ON November 16th, the Los Angeles Times put out an articles titled; Los Angeles tops the nation in chronically homeless people, federal report finds. The article is about the report, The 2016 Annual Homeless Assessment Report (AHAR) to Congress, which can be downloaded here – 2016-ahar-part-1, which starts with;

“On a single night in 2016, 549,928 people were experiencing homelessness in the United States. A majority (68%) was staying in emergency shelters, transitional housing programs, or safe havens, and 32 percent were in unsheltered locations.”

In March of 2012, HUD Secretary Shaun Donovan told us that it cost about $40,000 a year to keep a homeless person on the streets.  Politifact checked and labeled the claim “mostly true”.  In the Politifact-check article, they talked to Philip Mangano, the former homelessness policy czar under Bush, who explained the ‘housing first’ programs.  Their data from 65 cities shoes that they could house a person for $13,000 to $25,000 per year.

“We learned that you could either sustain people in homelessness for $35,000 to $150,000 a year, or you could literally end their homelessness for $13,000 to $25,000 a year,” he said. – politifact

Homeless EcoVillages are an even better investment for society.  In an EcoVillage, the homeowners/occupants will be able to grow their own food and live in a sustainable environment.  The initial costs for an EcoVillage can range, but a small house can be constructed for less than the low estimate of $13,000 – and once it’s build the maintenance costs per year would be minimal.

The costs to keep people on the streets will only increase, as will the land and building costs.  Isn’t it time for #HomelessEcovilleNOW ?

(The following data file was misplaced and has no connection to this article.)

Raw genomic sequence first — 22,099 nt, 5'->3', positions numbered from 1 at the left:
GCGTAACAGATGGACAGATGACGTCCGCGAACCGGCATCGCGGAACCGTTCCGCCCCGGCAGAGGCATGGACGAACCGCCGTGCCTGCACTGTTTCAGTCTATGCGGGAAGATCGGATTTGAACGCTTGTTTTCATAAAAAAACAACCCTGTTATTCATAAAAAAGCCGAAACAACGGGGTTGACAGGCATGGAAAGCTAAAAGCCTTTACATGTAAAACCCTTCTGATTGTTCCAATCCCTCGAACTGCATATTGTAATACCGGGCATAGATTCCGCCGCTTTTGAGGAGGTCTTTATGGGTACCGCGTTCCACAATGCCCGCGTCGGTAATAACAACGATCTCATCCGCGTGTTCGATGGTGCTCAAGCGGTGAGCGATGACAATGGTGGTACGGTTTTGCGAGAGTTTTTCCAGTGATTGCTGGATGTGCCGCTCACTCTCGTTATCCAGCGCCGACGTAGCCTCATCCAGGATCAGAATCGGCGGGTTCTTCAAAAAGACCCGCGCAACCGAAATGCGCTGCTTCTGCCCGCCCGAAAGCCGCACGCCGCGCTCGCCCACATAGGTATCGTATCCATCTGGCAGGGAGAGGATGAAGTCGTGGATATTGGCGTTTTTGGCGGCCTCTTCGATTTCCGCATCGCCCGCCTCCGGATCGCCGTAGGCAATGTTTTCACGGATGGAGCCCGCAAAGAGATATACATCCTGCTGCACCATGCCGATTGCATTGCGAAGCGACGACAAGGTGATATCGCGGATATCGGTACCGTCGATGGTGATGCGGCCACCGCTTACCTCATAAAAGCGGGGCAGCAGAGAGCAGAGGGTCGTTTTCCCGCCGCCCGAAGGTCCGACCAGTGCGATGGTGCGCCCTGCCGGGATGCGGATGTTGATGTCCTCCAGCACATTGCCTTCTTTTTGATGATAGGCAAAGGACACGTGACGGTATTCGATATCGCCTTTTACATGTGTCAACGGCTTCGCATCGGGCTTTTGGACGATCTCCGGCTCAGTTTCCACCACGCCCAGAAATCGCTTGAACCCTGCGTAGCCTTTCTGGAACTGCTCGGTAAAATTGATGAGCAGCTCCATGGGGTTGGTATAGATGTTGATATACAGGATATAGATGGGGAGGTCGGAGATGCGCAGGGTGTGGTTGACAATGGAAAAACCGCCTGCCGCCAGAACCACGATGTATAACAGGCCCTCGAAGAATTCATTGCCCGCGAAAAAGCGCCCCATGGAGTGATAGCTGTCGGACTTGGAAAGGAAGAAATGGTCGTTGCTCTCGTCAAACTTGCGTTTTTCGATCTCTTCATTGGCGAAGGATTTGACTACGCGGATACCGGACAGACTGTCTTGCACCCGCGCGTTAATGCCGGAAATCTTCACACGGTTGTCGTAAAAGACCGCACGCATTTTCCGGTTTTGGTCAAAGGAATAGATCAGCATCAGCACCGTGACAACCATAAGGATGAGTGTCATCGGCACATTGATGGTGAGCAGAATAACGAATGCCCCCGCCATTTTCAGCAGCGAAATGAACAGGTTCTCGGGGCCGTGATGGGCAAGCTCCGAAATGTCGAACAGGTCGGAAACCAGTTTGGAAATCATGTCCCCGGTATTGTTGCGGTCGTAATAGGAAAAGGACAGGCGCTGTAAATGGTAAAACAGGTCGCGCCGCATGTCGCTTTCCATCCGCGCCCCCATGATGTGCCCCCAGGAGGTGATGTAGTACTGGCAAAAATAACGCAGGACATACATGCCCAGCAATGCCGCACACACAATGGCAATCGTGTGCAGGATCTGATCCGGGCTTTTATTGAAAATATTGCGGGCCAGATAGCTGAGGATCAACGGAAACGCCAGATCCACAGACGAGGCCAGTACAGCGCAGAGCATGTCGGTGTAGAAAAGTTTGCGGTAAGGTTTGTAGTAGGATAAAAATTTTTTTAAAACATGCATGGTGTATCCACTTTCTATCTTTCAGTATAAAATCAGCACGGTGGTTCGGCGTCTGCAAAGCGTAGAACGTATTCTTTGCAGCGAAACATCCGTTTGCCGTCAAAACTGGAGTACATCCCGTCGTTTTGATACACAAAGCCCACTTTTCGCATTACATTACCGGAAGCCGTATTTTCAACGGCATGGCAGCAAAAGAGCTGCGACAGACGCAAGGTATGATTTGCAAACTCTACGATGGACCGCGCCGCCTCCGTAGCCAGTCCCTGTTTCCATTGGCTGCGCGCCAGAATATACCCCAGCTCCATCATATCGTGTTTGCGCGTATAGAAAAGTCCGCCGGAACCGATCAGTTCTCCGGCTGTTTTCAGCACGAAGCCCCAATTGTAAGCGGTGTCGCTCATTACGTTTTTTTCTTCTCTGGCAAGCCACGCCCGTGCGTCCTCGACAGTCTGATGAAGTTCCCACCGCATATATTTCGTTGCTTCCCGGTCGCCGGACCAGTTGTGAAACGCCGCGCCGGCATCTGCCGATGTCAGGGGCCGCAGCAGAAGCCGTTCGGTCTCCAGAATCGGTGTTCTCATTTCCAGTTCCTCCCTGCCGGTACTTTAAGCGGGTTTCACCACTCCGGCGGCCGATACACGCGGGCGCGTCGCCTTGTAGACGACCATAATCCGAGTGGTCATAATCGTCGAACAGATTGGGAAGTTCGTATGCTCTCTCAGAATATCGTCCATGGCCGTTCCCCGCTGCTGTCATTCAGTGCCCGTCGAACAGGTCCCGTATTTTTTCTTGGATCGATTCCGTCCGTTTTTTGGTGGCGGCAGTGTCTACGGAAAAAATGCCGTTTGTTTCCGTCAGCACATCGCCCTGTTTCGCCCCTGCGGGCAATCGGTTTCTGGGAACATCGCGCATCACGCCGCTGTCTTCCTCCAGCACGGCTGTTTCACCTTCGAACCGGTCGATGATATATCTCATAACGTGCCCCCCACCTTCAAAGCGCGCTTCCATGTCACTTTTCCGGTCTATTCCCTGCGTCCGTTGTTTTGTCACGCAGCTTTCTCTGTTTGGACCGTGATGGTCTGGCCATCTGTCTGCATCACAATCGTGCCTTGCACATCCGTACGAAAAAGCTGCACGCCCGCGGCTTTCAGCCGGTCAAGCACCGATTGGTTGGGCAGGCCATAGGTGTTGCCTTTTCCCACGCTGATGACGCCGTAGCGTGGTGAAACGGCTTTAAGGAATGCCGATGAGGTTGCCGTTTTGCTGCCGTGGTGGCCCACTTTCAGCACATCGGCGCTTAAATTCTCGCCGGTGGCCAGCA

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Read through the live tweets about homeless and homelessness around the world.  Homeless Ecovillages can be arranged to fit any climate or environment – inner city to country.  A self sustaining  solution to the homeless situation around the globe.

CBS news also did a story about the report;

Homelessness declines across America, but is on the rise in California

On a personal note, I live in Richmond, VA, and the city has closed the park that we have fed the poor and homeless since 1993.  And, the we have just moved Food Not Bombs Richmond operations to a warehouse that we hope can feed many more people.  But we need your help.  All donations made through the Createspace fundraiser will be tax deductible as well.

Richmond, VA – Food Not Bombs
Richmond Food Not Bombs
All donations processed through iampoorandneedy with 100% of proceeds going directly to Richmond Food Not Bombs for direct costs like dinnerware, plates and napkins as well as transportation costs, ie gas.
If you would like to help build the Richmond Food Not Bombs Community Kitchen at Createspace, you can donate through their campaign at https://fundrazr.com/RVAFoodnotbombs.

Could you go to their Facebook page and give them a like?


Thanks for your support.  We really appreciate it!

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